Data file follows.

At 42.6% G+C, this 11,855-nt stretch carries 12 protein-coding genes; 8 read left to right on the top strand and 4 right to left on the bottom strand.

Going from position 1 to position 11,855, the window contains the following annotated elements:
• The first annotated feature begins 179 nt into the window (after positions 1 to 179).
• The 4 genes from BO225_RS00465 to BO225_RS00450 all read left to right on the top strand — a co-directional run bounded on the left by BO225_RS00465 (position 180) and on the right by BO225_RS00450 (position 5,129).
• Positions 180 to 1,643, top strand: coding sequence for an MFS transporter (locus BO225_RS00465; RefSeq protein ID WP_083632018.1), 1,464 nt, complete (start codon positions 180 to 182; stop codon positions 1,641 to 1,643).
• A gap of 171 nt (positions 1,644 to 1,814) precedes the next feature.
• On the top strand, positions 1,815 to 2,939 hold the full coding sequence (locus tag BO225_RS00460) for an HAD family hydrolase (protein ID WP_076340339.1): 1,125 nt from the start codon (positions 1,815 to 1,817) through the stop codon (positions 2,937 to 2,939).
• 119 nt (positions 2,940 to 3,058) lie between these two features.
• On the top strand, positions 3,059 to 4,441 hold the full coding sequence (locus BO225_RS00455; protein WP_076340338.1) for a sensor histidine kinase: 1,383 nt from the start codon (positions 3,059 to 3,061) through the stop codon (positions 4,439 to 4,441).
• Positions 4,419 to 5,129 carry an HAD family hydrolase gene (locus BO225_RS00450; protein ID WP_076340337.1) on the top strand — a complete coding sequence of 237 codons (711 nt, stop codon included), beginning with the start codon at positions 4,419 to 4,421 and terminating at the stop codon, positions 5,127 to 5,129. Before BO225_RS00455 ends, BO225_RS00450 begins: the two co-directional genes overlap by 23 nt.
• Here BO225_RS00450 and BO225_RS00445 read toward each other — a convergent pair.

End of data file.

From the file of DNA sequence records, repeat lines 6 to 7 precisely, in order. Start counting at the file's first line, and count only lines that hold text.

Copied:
• A gap of 171 nt (positions 1,644 to 1,814) precedes the next feature.
• On the top strand, positions 1,815 to 2,939 hold the full coding sequence (locus tag BO225_RS00460) for an HAD family hydrolase (protein ID WP_076340339.1): 1,125 nt from the start codon (positions 1,815 to 1,817) through the stop codon (positions 2,937 to 2,939).